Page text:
As no-one has been blessed with a "crystal ball", in which to see the future unfold, plans for any projects have to be very fluid. It is with this at the forefront of my thinking that I have started to put a few targets into the mix for this coming Winter Pike fishing campaign. With time availability no longer a consideration, in as much as I don't have work commitments to deal with, I am able to commit to three sessions a week, at least, but could manage seven if I felt that conditions were perfect? Absolutely no chance of me returning to the "time bandit" mentality of the, bivvy bound, camping, carp anglers. Sessions rarely exceed six hours, eight would be exceptional. No, my (Pike) angling is now all about the use of watercraft/experience over the bait and wait, time wasting, option. Under no circumstances am I attempting to criticise the approach of fellow anglers who choose to pursue this fascinating hobby in a very different way. So long as enjoyment remains the key, the manner in which they do so is entirely a decision for those individuals involved.
|You don't watch dawns like this asleep in a bivvy!|
I started to think about what I would like from this 2021/22 Pike season after attending an informal gathering of The Canterbury & Thanet PAC on 4th October. Spending a couple of hours, chatting about this and that, with other anglers who share a common respect for the apex predator of our freshwater environments. I came away with renewed enthusiasm for the coming Winter and began to set myself some arbitrary targets. They will have to remain as such because who knows what effect Covid-19 will have upon our personal freedoms as the year progresses? Certainly infection rates and deaths are showing a depressingly familiar trend as we approach the colder months.
|Bread & butter out on the flatlands|
So these ideas that follow are not set in stone but, being more akin to a wish list, will help to keep me enthused and focussed as the season evolves. My first hope is to land three fish in excess of twenty pounds, something I've not managed since the 1986/7 season when I took two from Wilstone and one from the mighty R. Thames. This will be the most testing aspect of my fishing campaign purely because of my choice of venues. Difficult yes, but certainly not impossible. The next idea is simply a follow on from the campaign I'd enjoyed last season which was curtailed by travel restrictions and lockdown just as I was getting to grips with the section of canal I'd chosen. Twenty doubles in five and a half months should be attainable, even more so as retirement allows me a flexibility that wasn't available in previous years. My third challenge is to land one hundred Pike during the course of this season. I was inspired to attempt this quest when reading a really nice article by a guy, recovering from a stroke, who used pike fishing as motivation to push himself forward both physically and mentally. I would think that this particular target will be the easiest to reach as I'm already on ten!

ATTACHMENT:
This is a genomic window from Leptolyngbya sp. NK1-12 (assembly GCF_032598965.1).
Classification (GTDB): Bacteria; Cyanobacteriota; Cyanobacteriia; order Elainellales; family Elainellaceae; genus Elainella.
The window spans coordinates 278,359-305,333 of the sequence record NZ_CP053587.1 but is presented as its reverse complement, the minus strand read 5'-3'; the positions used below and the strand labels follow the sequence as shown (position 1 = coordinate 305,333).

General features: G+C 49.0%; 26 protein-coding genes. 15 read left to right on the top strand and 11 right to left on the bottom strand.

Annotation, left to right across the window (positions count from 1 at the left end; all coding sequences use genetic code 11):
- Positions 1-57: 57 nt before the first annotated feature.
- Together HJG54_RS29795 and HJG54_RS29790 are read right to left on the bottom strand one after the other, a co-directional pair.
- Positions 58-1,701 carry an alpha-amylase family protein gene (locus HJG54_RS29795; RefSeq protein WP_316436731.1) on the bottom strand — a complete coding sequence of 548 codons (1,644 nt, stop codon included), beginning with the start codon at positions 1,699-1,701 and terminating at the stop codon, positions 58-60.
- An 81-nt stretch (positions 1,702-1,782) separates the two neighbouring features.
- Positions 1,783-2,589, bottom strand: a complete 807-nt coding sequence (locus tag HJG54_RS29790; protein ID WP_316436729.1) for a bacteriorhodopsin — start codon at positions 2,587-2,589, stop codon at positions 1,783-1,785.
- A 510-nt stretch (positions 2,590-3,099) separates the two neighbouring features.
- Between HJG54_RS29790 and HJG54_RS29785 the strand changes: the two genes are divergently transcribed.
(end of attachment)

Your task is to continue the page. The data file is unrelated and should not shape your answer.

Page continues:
|A magnificently marked wild Pike|
Now I'm sure that there are Pike anglers out there who will wonder what all the fuss is about, particularly those who use lures and/or live baiting techniques. As with all my angling projects, I have to do things my way or not at all. As a devoted dead bait angler, all, some or none of my targets will be achieved because of my total faith in this style of Pike fishing. I have plenty of tricks and tweaks in my locker which ensure I remain confident of success. Nothing is too much trouble, if something's not right, I change it. Mobility is key, sitting behind static rods and static dead baits does nothing for me. I remain convinced that "big" Pike are lazy creatures, thus always on the look out for an easy meal. Biologically they seek maximum reward for minimum effort, therefore, my bait choices and presentations are set up to offer just such a scenario. If I'm struggling for bites I'll use the leapfrogging technique. By doing so I feel sure that I can, eventually, place a bait in a position where my quarry will accept the offering without expending unnecessary energy searching it out. If they won't come to me, then I'll happily go to them!
|Three more like this please. Oh, and one on a centrepin would be nice!|
At present I'm fishing a new, to me, section of the RMC which appears to have all the features I associate with good Pike territory, but have only taken three fish in five trips. I am prepared to stick at it for a good while as I can always return to those more familiar sections should I get desperate for a bent rod adrenaline fix. From Seabrooke to Iden Lock, I've experienced some very enjoyable sessions after the wild Pike that inhabit this historic waterway and hope that it continues for a good while yet.